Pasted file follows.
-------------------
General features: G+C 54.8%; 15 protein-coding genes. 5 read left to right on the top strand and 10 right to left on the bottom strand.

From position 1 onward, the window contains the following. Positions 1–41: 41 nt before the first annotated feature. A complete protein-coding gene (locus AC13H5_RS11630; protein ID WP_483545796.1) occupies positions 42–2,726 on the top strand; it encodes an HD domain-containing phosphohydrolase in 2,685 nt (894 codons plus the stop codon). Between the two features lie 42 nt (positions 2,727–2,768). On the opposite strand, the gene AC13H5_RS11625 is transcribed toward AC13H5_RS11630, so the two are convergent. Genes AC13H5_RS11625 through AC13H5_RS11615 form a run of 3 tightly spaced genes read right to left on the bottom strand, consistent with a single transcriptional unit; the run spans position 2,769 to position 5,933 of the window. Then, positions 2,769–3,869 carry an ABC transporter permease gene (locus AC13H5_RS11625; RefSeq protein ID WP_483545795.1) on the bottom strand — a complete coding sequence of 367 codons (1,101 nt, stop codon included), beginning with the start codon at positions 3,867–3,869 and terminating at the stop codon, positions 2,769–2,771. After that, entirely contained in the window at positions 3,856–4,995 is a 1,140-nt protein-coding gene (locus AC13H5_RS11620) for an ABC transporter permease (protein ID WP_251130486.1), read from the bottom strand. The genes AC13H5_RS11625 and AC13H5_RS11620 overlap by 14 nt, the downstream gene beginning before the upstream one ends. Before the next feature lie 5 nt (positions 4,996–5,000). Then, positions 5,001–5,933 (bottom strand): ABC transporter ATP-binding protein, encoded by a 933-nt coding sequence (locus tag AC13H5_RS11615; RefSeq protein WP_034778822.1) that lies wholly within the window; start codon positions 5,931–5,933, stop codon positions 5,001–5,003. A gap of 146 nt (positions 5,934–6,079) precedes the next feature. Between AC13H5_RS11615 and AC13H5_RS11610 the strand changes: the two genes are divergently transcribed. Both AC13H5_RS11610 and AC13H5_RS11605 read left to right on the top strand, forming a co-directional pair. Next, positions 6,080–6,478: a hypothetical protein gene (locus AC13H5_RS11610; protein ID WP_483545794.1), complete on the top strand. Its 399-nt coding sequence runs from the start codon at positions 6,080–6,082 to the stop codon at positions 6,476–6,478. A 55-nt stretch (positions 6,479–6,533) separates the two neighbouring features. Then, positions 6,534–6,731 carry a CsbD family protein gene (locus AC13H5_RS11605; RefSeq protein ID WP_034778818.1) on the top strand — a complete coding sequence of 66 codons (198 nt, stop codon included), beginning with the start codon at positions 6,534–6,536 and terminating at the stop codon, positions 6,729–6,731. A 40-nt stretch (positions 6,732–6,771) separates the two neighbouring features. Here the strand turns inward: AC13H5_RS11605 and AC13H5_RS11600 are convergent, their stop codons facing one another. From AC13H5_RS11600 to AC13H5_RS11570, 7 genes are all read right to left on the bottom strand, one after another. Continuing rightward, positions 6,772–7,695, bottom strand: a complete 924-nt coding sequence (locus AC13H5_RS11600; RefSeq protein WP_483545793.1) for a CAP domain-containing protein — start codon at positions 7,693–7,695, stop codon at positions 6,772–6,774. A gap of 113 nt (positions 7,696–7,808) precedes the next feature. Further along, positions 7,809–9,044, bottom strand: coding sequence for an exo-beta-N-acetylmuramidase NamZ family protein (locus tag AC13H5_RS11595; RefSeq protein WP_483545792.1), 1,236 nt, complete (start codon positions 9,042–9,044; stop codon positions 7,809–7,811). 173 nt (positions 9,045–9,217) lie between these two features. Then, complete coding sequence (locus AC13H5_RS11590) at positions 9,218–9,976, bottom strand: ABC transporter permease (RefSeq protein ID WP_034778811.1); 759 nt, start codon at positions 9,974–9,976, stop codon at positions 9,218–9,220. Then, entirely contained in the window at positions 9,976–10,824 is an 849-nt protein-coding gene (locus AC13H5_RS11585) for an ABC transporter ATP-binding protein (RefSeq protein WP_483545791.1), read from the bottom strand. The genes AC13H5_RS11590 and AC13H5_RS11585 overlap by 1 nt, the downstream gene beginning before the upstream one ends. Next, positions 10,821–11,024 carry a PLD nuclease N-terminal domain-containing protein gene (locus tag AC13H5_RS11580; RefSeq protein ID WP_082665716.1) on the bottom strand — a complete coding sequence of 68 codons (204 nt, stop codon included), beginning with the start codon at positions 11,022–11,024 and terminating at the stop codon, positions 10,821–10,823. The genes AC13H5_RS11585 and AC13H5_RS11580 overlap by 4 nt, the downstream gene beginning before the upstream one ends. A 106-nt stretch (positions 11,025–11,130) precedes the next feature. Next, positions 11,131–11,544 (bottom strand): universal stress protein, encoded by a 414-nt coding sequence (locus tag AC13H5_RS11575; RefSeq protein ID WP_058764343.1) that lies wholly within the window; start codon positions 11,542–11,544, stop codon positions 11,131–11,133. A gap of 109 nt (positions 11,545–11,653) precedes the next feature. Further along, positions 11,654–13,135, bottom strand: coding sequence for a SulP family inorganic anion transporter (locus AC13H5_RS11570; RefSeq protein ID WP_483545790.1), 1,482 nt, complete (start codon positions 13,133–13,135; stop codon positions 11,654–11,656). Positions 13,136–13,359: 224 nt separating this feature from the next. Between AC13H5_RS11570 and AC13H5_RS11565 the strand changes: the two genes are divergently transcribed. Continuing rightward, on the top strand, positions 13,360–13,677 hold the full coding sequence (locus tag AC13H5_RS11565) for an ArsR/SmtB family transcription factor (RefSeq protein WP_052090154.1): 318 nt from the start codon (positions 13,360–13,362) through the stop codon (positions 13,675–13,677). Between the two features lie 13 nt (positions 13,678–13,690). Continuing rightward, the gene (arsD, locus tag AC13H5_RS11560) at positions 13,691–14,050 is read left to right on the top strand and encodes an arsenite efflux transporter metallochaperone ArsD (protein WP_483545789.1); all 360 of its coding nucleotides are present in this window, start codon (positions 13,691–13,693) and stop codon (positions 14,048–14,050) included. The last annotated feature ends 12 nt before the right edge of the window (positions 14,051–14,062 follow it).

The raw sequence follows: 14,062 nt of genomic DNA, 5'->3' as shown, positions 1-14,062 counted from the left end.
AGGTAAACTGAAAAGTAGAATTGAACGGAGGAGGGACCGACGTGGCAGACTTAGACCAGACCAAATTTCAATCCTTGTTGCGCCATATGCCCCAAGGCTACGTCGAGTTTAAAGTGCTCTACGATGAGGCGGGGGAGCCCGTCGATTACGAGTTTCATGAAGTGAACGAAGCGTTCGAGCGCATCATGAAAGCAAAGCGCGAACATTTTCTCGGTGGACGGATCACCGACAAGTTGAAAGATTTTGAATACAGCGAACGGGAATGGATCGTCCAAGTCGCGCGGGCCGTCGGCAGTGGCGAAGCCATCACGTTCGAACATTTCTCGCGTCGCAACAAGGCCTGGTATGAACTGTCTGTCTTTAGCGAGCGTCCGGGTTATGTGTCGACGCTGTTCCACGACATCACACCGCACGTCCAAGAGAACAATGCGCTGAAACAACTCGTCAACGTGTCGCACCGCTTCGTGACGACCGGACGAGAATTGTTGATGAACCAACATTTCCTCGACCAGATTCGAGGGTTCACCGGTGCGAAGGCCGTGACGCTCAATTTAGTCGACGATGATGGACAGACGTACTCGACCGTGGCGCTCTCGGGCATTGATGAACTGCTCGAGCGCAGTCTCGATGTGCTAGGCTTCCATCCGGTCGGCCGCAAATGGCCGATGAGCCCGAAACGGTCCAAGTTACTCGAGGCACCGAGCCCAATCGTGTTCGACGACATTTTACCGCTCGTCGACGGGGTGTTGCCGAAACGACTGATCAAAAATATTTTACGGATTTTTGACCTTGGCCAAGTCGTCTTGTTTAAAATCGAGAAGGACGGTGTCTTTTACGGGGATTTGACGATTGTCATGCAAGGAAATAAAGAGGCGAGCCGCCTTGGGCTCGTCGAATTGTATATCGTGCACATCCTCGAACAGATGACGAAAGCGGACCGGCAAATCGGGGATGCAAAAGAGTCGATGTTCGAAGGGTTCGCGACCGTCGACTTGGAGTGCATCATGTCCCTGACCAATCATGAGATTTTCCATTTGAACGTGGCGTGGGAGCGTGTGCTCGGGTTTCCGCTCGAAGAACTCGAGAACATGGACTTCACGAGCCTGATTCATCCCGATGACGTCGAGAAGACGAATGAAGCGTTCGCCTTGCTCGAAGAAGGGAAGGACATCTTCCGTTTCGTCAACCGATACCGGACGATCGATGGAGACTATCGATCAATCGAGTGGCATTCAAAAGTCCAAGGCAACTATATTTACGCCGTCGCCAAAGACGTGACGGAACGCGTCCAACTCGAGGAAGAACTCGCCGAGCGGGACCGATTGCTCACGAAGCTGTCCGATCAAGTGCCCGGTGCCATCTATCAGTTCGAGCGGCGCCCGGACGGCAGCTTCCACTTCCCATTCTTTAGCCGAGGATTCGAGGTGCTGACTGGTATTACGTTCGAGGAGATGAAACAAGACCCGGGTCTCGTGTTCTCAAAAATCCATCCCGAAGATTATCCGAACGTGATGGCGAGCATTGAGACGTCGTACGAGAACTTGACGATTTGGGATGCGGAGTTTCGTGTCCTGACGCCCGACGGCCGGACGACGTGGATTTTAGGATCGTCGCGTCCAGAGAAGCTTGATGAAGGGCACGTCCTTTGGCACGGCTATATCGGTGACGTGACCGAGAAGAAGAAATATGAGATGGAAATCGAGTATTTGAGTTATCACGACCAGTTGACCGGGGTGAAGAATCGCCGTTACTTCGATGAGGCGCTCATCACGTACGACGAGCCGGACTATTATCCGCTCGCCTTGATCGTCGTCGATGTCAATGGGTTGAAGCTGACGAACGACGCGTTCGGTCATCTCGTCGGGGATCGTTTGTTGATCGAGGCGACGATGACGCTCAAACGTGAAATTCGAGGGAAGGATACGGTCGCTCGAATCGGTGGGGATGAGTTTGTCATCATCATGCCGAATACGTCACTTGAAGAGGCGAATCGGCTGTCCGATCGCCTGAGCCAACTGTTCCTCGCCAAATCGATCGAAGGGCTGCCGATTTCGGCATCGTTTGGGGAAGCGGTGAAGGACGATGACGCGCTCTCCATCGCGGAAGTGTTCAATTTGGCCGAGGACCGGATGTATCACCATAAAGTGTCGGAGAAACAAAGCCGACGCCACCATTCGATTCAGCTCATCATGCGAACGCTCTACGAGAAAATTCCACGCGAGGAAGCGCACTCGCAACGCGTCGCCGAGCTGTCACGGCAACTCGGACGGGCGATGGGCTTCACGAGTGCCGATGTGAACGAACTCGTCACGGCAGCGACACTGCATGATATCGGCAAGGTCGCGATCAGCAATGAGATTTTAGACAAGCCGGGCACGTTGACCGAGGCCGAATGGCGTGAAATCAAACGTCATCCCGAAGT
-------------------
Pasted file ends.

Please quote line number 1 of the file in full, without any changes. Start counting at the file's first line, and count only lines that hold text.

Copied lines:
General features: G+C 54.8%; 15 protein-coding genes. 5 read left to right on the top strand and 10 right to left on the bottom strand.